Oxford Study: Internal Cyberattacks Are Expensive, Can Ruin Companies and Careers

Internal cyber attacks against companies are an increasing threat that costs tens of billions of dollars a year worldwide, can destroy companies, and sink the careers of many senior executives, warns an Oxford study.

Conducted by Professor David Upton of Saïd Business School and Professor Sadie Creese of Oxford’s Global Cyber Security Capacity Centre, the study found that while many organisations are intensifying their defences against external attack, these widely used safeguards are often ineffective against attacks involving insiders.

Such attacks from insiders, be they from employees, suppliers, or other companies legitimately connected to a company’s computer system, pose a more pernicious threat than external attacks.

Cyber attacks on corporations are on the increase. The 2013 cyber attack on Target, where Russian thieves compromised point of sale information, left the company with a potential loss of US$420 million, and affected 70 million customers, made headline news.

What is less well known however is that this attack came through an unwitting vendor who had authorized access to Target’s computers, and as such was an insider in their ecosystem.

Over the past two years Professor Upton and Professor Creese have led an international research project whose goal is to provide a significant step change on insider threat prevention and detection so companies can be better protected.

The study found that many managers were ignorant of the threat of insider attacks and the risks it posed from fraud, sabotage, intellectual property theft, and corporate terrorism.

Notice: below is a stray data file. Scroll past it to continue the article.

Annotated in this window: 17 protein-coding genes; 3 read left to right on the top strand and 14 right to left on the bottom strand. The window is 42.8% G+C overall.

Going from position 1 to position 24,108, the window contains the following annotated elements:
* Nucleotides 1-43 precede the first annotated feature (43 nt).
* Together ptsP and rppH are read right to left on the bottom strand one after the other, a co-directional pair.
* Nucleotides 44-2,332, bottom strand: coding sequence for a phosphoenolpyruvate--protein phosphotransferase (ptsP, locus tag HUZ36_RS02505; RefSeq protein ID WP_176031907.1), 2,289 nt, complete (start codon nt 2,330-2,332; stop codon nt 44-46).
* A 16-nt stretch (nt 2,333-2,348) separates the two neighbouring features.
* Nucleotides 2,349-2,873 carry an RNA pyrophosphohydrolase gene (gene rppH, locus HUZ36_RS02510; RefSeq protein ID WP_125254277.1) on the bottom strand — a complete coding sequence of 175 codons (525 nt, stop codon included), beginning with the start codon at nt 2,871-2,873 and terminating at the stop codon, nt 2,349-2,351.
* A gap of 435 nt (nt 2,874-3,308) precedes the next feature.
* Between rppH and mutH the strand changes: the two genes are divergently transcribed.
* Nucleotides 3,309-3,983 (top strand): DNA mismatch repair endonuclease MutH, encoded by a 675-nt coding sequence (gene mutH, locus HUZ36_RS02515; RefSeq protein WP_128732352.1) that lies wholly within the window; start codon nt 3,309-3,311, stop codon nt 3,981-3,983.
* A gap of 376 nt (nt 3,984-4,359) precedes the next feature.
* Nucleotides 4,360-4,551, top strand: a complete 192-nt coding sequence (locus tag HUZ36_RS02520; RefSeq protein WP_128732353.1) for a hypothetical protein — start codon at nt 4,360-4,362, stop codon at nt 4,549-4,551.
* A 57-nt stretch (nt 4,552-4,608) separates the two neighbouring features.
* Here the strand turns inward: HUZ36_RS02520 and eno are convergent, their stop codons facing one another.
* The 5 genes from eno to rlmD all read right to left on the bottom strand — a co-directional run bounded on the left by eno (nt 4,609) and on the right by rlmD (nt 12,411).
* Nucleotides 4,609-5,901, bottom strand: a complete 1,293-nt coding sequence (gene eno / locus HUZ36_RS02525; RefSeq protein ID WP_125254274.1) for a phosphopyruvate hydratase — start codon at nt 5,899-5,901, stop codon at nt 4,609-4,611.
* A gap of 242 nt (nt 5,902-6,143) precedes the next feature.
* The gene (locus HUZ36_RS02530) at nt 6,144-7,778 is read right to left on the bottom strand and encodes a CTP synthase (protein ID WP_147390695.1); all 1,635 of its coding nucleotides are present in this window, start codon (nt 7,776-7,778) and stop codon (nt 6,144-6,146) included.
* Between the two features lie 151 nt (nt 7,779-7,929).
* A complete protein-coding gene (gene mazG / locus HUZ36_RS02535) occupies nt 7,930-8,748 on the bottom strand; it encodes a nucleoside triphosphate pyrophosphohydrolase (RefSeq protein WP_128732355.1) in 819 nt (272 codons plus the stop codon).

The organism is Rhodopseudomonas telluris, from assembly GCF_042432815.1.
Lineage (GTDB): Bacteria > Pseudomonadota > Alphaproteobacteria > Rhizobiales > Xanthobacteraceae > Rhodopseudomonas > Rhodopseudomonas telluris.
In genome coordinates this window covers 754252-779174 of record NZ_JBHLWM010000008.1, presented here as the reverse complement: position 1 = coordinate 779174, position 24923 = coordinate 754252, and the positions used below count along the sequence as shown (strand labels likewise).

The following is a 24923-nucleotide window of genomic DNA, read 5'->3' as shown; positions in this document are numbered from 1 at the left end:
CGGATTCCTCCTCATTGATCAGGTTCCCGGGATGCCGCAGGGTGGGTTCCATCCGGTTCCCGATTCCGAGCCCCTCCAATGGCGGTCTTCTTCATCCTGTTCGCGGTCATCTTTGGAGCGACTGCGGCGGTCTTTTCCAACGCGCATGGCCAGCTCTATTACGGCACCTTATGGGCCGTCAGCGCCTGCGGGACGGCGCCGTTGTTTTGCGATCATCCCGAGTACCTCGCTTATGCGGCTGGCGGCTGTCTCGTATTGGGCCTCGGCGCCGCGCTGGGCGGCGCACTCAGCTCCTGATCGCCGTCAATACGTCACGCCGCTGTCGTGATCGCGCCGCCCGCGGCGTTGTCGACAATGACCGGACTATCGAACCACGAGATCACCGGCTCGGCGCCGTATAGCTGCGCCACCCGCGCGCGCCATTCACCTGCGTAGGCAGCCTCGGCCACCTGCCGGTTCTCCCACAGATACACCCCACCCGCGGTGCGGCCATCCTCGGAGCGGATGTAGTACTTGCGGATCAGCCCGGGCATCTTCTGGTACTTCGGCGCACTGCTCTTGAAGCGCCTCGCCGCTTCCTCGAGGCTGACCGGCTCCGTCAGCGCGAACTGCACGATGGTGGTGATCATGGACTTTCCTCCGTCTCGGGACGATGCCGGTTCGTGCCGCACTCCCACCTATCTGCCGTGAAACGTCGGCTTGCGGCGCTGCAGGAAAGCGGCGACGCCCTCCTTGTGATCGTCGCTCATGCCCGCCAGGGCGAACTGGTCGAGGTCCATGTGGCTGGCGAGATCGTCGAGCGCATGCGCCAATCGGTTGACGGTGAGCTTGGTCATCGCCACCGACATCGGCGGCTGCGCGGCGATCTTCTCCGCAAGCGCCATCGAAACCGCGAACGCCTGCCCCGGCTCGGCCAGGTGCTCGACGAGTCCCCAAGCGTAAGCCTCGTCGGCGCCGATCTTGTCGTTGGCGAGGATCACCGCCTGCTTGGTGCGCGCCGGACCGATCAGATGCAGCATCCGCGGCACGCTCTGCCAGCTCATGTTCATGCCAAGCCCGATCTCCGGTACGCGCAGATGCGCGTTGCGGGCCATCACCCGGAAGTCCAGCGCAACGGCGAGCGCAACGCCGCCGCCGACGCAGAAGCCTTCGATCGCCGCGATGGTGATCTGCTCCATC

The key to reducing their vulnerability, they say, is to adopt the same approach companies applied to improve quality and safety at the end of the last decade.

Steps to reduce risks

The professors recommend removing the reliance on the IT team and making it everyone’s responsibility to ensure critical assets are protected.

They also proposed five steps that managers should implement immediately to reduce the risks, namely adopting a robust insider policy; raising awareness; looking out for threats when hiring; employing rigorous subcontracting processes; and monitoring employees.

"We have burglar alarms installed to prevent people breaking into our houses," says Professor Upton. "But it’s the people we let through the door that are the problem. It’s the same for organizations. The principles used to defend against external threats just don’t work with insiders."

Upton adds that in recent years businesses have been letting more people into their houses – be it through the use of cloud services, Google drives, employees bringing their own devices to work, or through the proliferation of social media and use of big data.

Though these people may have a legitimate access to an organisation’s cyber-assets, the scope for them to exploit this or be exploited is hugely increased, Upton said.

"We found wide-scale global ignorance of the nature of the threat organizations face from internal attack, leaving corporate assets vulnerable, jobs and bonuses insecure, and reputations at risk," adds Professor Creese.


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